• behaviour;
  • dl-p-chlorophenylalanine methyl ester hydrochloride;
  • dopamine;
  • Pitx3 deficiency;
  • striatum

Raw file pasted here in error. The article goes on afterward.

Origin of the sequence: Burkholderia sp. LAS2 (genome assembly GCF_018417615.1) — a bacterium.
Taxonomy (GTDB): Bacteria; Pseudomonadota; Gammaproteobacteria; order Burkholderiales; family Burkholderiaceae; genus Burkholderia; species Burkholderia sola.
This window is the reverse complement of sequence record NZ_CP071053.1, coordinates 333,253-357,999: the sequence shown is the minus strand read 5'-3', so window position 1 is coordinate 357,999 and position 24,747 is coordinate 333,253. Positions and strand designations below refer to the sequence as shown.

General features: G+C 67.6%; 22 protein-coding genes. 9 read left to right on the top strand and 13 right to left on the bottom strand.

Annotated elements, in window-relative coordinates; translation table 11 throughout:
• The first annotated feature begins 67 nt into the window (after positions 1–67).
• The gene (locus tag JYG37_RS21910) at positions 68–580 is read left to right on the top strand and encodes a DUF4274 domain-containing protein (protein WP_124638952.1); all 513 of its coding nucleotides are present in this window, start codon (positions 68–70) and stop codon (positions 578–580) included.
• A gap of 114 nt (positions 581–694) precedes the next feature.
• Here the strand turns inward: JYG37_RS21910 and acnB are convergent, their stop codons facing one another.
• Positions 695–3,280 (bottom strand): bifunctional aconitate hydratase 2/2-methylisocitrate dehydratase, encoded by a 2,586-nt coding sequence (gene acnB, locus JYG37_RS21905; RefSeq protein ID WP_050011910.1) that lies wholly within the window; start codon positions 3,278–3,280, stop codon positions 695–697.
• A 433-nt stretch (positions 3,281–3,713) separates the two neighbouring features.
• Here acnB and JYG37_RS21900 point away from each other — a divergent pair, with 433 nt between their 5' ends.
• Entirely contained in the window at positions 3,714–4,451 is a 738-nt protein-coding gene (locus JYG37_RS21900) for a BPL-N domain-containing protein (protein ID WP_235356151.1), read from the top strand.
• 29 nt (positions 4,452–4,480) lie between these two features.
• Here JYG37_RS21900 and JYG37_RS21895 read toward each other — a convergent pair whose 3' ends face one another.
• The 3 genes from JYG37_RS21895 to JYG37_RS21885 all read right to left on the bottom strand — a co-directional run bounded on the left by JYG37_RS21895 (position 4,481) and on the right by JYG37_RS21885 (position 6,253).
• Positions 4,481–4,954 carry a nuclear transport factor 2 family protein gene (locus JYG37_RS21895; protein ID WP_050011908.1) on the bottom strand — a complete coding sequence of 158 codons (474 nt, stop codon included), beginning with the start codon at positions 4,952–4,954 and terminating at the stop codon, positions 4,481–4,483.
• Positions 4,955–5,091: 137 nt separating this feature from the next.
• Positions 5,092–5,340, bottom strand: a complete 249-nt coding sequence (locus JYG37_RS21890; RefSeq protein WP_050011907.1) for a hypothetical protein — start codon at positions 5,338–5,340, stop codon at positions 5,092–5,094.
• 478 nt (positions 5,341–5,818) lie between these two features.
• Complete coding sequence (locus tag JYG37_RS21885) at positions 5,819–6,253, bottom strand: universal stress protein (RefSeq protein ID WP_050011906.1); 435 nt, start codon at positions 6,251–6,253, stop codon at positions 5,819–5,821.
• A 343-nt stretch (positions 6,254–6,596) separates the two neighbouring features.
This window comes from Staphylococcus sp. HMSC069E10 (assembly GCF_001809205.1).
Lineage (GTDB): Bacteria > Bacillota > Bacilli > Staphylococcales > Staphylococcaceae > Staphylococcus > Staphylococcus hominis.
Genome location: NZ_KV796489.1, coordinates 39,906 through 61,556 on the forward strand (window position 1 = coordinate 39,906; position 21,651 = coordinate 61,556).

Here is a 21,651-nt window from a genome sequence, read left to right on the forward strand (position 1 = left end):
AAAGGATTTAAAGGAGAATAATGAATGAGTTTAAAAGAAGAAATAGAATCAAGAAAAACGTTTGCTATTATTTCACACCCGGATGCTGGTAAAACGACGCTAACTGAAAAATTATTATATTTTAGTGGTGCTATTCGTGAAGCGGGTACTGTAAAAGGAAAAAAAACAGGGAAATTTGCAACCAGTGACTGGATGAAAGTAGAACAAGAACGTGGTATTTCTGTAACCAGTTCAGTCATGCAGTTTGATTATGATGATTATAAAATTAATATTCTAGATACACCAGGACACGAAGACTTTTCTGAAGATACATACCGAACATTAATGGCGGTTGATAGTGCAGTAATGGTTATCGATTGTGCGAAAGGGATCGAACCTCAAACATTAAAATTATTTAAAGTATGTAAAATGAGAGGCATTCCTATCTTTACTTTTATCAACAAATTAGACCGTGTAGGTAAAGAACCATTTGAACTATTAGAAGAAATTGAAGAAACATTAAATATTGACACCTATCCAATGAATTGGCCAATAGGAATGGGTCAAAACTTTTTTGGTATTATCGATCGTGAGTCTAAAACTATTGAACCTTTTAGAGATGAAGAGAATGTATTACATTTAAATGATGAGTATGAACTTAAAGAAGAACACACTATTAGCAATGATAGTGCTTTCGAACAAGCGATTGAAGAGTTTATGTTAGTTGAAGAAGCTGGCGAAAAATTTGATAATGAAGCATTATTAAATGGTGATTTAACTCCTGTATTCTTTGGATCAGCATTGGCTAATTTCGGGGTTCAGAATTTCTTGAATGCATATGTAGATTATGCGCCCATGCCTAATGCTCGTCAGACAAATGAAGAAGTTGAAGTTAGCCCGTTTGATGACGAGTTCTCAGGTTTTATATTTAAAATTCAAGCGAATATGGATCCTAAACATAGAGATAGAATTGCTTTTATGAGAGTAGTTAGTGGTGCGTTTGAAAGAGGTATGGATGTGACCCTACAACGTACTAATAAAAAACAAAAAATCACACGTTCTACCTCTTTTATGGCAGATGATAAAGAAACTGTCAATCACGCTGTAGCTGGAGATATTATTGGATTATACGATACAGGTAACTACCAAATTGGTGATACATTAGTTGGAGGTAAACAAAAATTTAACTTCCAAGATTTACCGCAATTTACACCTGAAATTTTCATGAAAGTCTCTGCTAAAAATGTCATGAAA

Pitx3 deficiency in mice causes a dramatic loss of dopaminergic neurones located in the substantia nigra pars compacta during development. This early disruption of the nigrostriatal pathway in Pitx3-deficient mice is characterized by increased spontaneous home-cage activity levels during the habitual sleep phase of these animals. These findings are reminiscent of the spontaneous hyperactivity in mice neonatally lesioned with 6-hydroxydopamine, which is caused by an extensive serotonergic hyperinnervation of the striatum. The present study investigated whether an imbalance between dopamine (DA) and serotonin (5-HT) signalling is involved in the behavioural phenotype of Pitx3-deficient mice. Serotonergic hyperinnervation was demonstrated by increased [3H]-citalopram autoradiographic binding specifically in the dorsal striatum of adult Pitx3-deficient mice, indicating alterations in 5-HT transporter levels that correlated to DA dysfunction in Pitx3 deficiency. In addition, stimulus-induced release of DA and 5-HT indicated an altered balance between these neurotransmitters in the dorsal striatum of Pitx3–/– mice. To determine whether the increased 5-HT signalling was involved in the spontaneous hyperactivity during the light phase observed in Pitx3 deficiency, we treated Pitx3-deficient and control mice with the selective irreversible tryptophan hydroxylase inhibitor p-chlorophenylalanine to decrease 5-HT levels. Reduction of 5-HT levels in Pitx3-deficient mice decreased their locomotor activity to normal levels, whereas the same treatment increased the locomotor activity levels of control mice. Taken together, our results indicate alterations in 5-HT signalling in Pitx3-deficient mice that underlie their spontaneous hyperactivity.